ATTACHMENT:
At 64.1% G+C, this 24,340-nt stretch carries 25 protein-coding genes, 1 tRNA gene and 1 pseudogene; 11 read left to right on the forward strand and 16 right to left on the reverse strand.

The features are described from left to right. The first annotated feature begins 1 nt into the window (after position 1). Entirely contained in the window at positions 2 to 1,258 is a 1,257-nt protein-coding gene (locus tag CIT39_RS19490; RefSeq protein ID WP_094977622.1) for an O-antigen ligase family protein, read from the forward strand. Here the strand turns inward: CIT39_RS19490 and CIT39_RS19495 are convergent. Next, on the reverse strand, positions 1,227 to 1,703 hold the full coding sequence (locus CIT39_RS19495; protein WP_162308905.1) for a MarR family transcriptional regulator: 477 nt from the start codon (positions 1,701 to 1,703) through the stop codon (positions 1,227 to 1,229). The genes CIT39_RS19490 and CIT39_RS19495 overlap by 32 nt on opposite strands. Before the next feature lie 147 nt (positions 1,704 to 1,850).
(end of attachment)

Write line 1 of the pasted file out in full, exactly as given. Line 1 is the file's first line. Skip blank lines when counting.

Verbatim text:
At 64.1% G+C, this 24,340-nt stretch carries 25 protein-coding genes, 1 tRNA gene and 1 pseudogene; 11 read left to right on the forward strand and 16 right to left on the reverse strand.